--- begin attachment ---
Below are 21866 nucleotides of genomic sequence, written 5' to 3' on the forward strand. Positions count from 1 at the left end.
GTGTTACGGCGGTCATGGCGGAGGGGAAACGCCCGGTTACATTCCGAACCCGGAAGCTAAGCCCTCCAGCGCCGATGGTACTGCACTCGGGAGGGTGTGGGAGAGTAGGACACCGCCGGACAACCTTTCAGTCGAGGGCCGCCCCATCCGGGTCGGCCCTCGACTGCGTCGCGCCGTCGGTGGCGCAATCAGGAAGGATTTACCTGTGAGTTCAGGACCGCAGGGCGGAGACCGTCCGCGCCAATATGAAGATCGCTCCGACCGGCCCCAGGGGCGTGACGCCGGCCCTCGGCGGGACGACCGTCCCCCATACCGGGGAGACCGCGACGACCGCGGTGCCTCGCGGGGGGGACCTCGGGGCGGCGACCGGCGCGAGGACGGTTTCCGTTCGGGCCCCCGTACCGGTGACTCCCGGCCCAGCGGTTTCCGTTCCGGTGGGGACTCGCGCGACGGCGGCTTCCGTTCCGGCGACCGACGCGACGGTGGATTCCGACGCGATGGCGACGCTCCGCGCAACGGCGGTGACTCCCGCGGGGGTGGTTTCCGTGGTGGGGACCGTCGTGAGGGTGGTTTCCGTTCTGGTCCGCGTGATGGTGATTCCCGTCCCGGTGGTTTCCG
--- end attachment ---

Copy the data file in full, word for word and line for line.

Below are 21866 nucleotides of genomic sequence, written 5' to 3' on the forward strand. Positions count from 1 at the left end.
GTGTTACGGCGGTCATGGCGGAGGGGAAACGCCCGGTTACATTCCGAACCCGGAAGCTAAGCCCTCCAGCGCCGATGGTACTGCACTCGGGAGGGTGTGGGAGAGTAGGACACCGCCGGACAACCTTTCAGTCGAGGGCCGCCCCATCCGGGTCGGCCCTCGACTGCGTCGCGCCGTCGGTGGCGCAATCAGGAAGGATTTACCTGTGAGTTCAGGACCGCAGGGCGGAGACCGTCCGCGCCAATATGAAGATCGCTCCGACCGGCCCCAGGGGCGTGACGCCGGCCCTCGGCGGGACGACCGTCCCCCATACCGGGGAGACCGCGACGACCGCGGTGCCTCGCGGGGGGGACCTCGGGGCGGCGACCGGCGCGAGGACGGTTTCCGTTCGGGCCCCCGTACCGGTGACTCCCGGCCCAGCGGTTTCCGTTCCGGTGGGGACTCGCGCGACGGCGGCTTCCGTTCCGGCGACCGACGCGACGGTGGATTCCGACGCGATGGCGACGCTCCGCGCAACGGCGGTGACTCCCGCGGGGGTGGTTTCCGTGGTGGGGACCGTCGTGAGGGTGGTTTCCGTTCTGGTCCGCGTGATGGTGATTCCCGTCCCGGTGGTTTCCG